How to Measure Customer Satisfaction with the Sandler Approach
You stayed at one of those chain hotels last week and the email just popped up in your inbox, the one you always receive.
Along with confirming your number of points and offering their deepest gratitude, the hotel is seeking your feedback via the electronic survey attached to the email. And, they’re asking you to provide ratings in some pre-selected categories. Categories like quality of food, friendliness of staff, cleanliness of room, durability of shower cap, and others drawn up by the chain’s marketing department.
On the night of your visit, though, your room was across the hall from the elevator and next to the ice machine and vending area. You didn’t sleep a wink. But, noise level was not one of the choices you were given to gauge your satisfaction level. Shaking your head, you summarily delete the email and tell yourself that you’ll never stay in that hotel again.
In Sandler Enterprise Selling, we’ve learned a lot over the years about client satisfaction – the dos and the don’ts. Needless to say, this B-to-C hotel example clearly highlights one of the don’ts, a mistake that you’d think would be a rarity in serving large enterprise accounts.
But, truthfully, it happens all the time. It is all too common for selling organizations in the enterprise world to make the same mistake when seeking information about their client’s satisfaction level – they provide the same type of boilerplate criteria and miss the mark on so many levels.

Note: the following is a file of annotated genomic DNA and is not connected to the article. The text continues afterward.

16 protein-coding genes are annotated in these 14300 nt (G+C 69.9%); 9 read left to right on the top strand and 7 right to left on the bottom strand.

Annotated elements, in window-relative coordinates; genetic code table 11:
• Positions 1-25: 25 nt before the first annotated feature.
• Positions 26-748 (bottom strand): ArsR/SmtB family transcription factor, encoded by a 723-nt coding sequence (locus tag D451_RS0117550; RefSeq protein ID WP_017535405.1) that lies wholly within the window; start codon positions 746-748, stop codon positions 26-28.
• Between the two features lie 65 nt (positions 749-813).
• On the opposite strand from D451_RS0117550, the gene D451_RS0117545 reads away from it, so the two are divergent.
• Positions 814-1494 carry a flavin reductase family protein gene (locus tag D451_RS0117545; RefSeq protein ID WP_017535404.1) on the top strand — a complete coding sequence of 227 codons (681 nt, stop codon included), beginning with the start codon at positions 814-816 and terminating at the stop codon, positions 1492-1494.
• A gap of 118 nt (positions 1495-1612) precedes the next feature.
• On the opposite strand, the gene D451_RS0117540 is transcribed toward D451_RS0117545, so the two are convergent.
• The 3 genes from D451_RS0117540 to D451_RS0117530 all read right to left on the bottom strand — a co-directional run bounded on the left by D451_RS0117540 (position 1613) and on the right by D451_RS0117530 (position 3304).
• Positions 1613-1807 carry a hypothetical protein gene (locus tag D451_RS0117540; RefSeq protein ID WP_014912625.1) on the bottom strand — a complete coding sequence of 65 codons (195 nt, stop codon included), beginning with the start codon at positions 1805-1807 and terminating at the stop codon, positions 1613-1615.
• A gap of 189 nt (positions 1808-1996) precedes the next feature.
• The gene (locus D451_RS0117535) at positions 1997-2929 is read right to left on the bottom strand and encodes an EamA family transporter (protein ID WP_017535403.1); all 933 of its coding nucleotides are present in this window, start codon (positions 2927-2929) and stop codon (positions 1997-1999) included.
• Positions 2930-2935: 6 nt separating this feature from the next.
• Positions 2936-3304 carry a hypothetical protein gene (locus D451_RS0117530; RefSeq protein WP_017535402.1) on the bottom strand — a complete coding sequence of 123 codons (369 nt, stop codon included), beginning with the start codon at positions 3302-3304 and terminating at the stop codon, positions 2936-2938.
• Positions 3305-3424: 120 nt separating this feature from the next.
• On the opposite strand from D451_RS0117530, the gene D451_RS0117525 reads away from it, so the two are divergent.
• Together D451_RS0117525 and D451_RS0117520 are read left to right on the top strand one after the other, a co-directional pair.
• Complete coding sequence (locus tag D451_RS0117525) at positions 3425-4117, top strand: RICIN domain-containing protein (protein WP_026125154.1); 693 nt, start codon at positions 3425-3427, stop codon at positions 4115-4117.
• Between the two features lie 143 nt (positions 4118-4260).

Client-Centric Satisfaction Tool
We propose and practice a completely different philosophy through our Client-Centric Satisfaction Tool. As opposed to providing your treasured enterprise clients with pre-selected criteria, satisfaction factors that may have nothing to do with the specific client’s interests or issues, Client-Centric Satisfaction asks the clients to define success and satisfaction. Their view, not yours.
A suggested list of potential factors are provided with this tool, options such as communication, responsiveness, knowledge transfer, etc. But the actual selection of what’s really important is made by the only party that matters regarding satisfaction – the client.
How does the Sandler Enterprise Selling Client-Centric Satisfaction process work?
Ask What Matters
At the outset of a business relationship with a client, members of the sales and delivery teams go together to meet with the new client to ask what’s most important to them. Think about that moment. The business is won and the contract is signed. In many ways, the client’s goals are your goals, their successes are your successes. The honesty needle points way up.
Had you asked what was most important six weeks ago in the midst of the pursuit, you’d have heard about lower prices, more pro bono services, etc. But things change when prospects become clients. The word “partnership” becomes relevant and those mutual, shared goals create a bond between organizations and people.
Knowing what’s most important to your new client clearly increases your chances of successful delivery, but it also drives account growth as your proposed solutions for future business opportunities with your client will resonate with everything you’ve learned. Everything that’s most important to your client.
But, if you don’t ask, you’ll never know.